Supreme Court affirms a positive role for innocence project investigations into alleged wrongful convictions

In a judgment handed down by the Supreme Court on Wednesday 18th June 2014, a positive role for investigations into alleged miscarriages of justice by innocence projects was affirmed and the existing rules for access to evidence post-failed appeal were improved to enable such investigations to occur.

The Supreme Court considered whether there was an obligation upon the Police and the Crown Prosecution Service (CPS) to provide access to evidential material to alleged victims of wrongful convictions on appeal or by way of application to the Criminal Cases Review Commission (CCRC). The CCRC is the statutory, public body that is mandated to review alleged miscarriages of justice and refer them back to the appeal courts if it is felt that there is a real possibility that the conviction will be overturned.

The instant case concerned Kevin Nunn who was convicted of the murder of Dawn Walker in 2006. He has always maintained his innocence of any involvement in this crime. His application for leave to appeal was refused in 2007.

Access to reports and items from the crime scene, among other things, were sought so that they could be tested, re-tested or reviewed by DNA experts. This request was refused by the Chief Constable of Suffolk Police on the basis that the duty of disclosure on the police and the Crown Prosecution Service (CPS) under the terms of the Criminal Procedure and Investigations Act (1996) (CPIA) apply only to the pre-trial and appeal stages and does not apply to cases that have failed on appeal.

Instead, it was argued that such cases were required to satisfy the Attorney-General’s Guidelines which instruct decision makers to consider disclosure:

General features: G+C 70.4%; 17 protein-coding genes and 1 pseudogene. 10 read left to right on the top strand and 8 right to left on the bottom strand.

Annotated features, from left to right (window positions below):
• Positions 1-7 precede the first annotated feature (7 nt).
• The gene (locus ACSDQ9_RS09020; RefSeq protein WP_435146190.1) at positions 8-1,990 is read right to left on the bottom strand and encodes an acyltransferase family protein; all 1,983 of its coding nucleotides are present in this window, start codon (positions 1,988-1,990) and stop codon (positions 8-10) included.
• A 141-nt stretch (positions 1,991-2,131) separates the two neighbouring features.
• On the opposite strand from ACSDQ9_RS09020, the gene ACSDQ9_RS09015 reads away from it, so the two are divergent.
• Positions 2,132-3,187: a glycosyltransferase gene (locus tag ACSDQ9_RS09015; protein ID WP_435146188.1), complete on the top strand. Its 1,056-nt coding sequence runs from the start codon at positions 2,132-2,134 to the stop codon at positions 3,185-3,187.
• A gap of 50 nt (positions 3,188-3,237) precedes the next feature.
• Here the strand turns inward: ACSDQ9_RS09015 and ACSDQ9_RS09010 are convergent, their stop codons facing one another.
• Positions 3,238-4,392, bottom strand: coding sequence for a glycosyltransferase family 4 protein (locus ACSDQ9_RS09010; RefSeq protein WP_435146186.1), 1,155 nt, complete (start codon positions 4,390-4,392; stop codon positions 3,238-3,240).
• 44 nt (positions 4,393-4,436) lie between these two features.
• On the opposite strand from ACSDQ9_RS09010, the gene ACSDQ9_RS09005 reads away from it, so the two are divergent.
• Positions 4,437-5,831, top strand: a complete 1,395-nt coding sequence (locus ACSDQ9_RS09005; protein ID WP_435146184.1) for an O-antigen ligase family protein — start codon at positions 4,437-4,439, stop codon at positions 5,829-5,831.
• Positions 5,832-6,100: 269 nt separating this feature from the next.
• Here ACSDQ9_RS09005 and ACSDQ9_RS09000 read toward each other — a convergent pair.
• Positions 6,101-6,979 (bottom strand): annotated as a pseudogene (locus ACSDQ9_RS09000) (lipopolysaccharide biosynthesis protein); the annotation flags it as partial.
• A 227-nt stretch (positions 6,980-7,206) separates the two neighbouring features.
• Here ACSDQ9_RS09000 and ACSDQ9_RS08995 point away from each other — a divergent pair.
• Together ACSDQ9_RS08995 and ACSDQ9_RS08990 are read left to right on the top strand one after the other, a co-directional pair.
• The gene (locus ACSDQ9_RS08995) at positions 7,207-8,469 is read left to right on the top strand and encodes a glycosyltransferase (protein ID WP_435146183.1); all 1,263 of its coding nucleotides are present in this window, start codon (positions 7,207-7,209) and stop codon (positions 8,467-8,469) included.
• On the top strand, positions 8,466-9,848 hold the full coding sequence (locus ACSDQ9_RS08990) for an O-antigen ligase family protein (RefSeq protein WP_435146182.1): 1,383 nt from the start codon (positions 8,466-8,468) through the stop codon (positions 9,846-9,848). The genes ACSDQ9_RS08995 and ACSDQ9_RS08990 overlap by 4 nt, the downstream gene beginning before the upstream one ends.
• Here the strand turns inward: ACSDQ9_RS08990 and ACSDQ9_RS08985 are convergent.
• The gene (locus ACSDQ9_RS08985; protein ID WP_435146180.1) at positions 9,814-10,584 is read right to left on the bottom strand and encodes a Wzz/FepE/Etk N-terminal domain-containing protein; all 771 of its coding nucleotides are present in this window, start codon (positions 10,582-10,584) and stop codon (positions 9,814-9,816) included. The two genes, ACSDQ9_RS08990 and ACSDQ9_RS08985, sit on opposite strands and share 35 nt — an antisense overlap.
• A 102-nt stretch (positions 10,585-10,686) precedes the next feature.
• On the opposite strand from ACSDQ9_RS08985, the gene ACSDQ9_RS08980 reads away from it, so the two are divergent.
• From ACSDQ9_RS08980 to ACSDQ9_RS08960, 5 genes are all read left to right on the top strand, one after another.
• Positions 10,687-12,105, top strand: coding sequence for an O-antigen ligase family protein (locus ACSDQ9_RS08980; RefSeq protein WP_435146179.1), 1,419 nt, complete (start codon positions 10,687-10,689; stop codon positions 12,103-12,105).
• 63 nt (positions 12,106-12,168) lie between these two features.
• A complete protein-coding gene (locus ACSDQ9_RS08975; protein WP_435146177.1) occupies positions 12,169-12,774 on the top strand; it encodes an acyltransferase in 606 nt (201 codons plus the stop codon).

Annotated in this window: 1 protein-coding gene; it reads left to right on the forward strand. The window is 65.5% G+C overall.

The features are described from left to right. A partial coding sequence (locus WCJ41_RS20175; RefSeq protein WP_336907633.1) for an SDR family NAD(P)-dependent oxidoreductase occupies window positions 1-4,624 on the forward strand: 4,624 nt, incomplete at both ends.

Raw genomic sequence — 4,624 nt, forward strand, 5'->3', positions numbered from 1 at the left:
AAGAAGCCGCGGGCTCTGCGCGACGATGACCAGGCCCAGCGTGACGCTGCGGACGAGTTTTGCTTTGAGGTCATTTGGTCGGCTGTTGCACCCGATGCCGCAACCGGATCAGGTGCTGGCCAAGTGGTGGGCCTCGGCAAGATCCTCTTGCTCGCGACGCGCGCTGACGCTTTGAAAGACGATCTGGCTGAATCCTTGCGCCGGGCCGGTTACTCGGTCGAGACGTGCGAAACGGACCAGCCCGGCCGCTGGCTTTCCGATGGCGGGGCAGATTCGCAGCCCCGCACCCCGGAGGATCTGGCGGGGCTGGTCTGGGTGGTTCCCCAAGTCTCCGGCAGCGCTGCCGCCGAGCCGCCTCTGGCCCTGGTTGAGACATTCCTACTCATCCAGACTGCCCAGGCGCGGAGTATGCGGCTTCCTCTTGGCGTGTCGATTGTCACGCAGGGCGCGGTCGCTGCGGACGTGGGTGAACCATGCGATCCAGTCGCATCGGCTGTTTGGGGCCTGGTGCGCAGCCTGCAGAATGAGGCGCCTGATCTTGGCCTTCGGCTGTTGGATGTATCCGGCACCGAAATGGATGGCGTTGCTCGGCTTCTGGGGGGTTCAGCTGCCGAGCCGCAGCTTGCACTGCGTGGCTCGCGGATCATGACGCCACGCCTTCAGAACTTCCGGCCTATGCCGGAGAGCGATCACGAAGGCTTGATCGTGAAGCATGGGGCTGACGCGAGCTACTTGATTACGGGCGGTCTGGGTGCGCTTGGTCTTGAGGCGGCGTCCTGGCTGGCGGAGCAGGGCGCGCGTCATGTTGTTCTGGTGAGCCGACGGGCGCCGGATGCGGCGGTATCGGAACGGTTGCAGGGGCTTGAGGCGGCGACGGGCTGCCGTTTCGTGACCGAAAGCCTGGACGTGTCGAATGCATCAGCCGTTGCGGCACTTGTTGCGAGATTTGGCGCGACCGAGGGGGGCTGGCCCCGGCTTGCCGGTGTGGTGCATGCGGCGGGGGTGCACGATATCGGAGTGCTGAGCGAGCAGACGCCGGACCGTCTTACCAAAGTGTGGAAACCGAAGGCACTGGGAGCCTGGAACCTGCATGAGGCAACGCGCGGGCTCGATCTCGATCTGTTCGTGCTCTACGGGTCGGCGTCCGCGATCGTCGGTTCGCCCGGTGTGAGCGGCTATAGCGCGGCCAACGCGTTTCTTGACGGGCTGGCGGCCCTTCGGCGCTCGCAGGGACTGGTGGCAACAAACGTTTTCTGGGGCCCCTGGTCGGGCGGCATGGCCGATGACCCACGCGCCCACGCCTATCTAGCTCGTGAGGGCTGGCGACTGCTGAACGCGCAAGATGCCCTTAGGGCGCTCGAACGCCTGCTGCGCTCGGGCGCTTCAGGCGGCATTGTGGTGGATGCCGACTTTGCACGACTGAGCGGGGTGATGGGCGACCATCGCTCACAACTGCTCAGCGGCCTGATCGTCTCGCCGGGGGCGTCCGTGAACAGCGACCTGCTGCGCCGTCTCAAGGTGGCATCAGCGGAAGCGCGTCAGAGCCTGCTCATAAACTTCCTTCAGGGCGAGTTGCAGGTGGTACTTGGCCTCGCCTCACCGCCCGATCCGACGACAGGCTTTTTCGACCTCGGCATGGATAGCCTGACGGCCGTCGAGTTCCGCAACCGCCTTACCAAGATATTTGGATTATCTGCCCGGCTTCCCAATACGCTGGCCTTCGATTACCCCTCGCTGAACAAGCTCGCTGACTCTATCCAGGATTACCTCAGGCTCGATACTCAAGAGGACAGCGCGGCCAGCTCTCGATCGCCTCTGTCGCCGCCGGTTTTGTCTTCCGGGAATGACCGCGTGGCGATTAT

“Where material comes to light after the conclusion of the proceedings, which might cast doubt upon the safety of the conviction.”

The decision was challenged by judicial review in 2012. The police’s decision was upheld.

Divisional Court Judge Sir Brian Leveson was of the view that Mr Nunn should have sought remedy through an application to the CCRC.

“As we have said, an important consideration to our decision as to the ambit of the duty of the police and the CPS is the establishment and funding of the CCRC by the Executive Branch of the State…the availability of the CCRC as a remedy is a very powerful consideration in limiting the duty of the police and CPS.”

This had a major impact on subsequent requests to the police and/or CPS for access to evidence by innocence projects and solicitors investigating alleged wrongful convictions in the process of making applications to the CCRC. It created an environment in which there was a general reliance on the Nunn judgment in the Divisional Court to refuse such requests, impeding investigations into alleged miscarriages of justice.

The judicial review judgment is at:

The Divisional Court’s ruling was referred to the Supreme Court.

In its judgment the Divisional Court had stated that for the test in the Attorney-General’s Guidelines to be satisfied, “it is necessary to show something that materially may cast doubt upon the safety of the conviction.”